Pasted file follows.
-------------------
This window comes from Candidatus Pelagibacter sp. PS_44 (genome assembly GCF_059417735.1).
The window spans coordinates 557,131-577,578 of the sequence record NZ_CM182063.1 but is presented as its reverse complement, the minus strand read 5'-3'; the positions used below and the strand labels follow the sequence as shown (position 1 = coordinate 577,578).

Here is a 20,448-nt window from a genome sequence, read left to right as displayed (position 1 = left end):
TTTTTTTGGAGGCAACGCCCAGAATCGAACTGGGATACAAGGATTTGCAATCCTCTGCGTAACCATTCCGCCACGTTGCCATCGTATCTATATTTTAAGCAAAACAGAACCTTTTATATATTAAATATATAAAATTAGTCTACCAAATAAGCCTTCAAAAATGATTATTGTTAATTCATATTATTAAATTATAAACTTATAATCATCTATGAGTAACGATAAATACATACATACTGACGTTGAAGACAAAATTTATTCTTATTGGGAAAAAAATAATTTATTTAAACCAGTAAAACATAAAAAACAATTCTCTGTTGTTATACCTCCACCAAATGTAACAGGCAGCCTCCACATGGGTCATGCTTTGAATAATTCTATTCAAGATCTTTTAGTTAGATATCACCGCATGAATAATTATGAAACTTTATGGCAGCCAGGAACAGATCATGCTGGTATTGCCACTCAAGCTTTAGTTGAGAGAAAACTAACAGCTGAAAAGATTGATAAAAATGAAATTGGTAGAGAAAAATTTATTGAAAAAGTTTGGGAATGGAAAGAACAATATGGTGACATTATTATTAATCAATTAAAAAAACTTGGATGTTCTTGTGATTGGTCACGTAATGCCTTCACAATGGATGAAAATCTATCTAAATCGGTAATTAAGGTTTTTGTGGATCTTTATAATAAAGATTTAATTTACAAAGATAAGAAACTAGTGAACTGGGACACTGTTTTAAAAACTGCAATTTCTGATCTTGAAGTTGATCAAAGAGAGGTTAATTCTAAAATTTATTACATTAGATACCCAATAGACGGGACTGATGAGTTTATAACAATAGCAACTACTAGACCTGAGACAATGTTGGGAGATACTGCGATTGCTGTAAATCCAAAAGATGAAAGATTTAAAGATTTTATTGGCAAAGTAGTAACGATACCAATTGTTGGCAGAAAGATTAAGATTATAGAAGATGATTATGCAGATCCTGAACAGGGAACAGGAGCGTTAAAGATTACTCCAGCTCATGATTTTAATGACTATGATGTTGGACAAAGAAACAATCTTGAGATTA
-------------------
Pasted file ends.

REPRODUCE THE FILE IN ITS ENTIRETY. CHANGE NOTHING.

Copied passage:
This window comes from Candidatus Pelagibacter sp. PS_44 (genome assembly GCF_059417735.1).
The window spans coordinates 557,131-577,578 of the sequence record NZ_CM182063.1 but is presented as its reverse complement, the minus strand read 5'-3'; the positions used below and the strand labels follow the sequence as shown (position 1 = coordinate 577,578).

Here is a 20,448-nt window from a genome sequence, read left to right as displayed (position 1 = left end):
TTTTTTTGGAGGCAACGCCCAGAATCGAACTGGGATACAAGGATTTGCAATCCTCTGCGTAACCATTCCGCCACGTTGCCATCGTATCTATATTTTAAGCAAAACAGAACCTTTTATATATTAAATATATAAAATTAGTCTACCAAATAAGCCTTCAAAAATGATTATTGTTAATTCATATTATTAAATTATAAACTTATAATCATCTATGAGTAACGATAAATACATACATACTGACGTTGAAGACAAAATTTATTCTTATTGGGAAAAAAATAATTTATTTAAACCAGTAAAACATAAAAAACAATTCTCTGTTGTTATACCTCCACCAAATGTAACAGGCAGCCTCCACATGGGTCATGCTTTGAATAATTCTATTCAAGATCTTTTAGTTAGATATCACCGCATGAATAATTATGAAACTTTATGGCAGCCAGGAACAGATCATGCTGGTATTGCCACTCAAGCTTTAGTTGAGAGAAAACTAACAGCTGAAAAGATTGATAAAAATGAAATTGGTAGAGAAAAATTTATTGAAAAAGTTTGGGAATGGAAAGAACAATATGGTGACATTATTATTAATCAATTAAAAAAACTTGGATGTTCTTGTGATTGGTCACGTAATGCCTTCACAATGGATGAAAATCTATCTAAATCGGTAATTAAGGTTTTTGTGGATCTTTATAATAAAGATTTAATTTACAAAGATAAGAAACTAGTGAACTGGGACACTGTTTTAAAAACTGCAATTTCTGATCTTGAAGTTGATCAAAGAGAGGTTAATTCTAAAATTTATTACATTAGATACCCAATAGACGGGACTGATGAGTTTATAACAATAGCAACTACTAGACCTGAGACAATGTTGGGAGATACTGCGATTGCTGTAAATCCAAAAGATGAAAGATTTAAAGATTTTATTGGCAAAGTAGTAACGATACCAATTGTTGGCAGAAAGATTAAGATTATAGAAGATGATTATGCAGATCCTGAACAGGGAACAGGAGCGTTAAAGATTACTCCAGCTCATGATTTTAATGACTATGATGTTGGACAAAGAAACAATCTTGAGATTA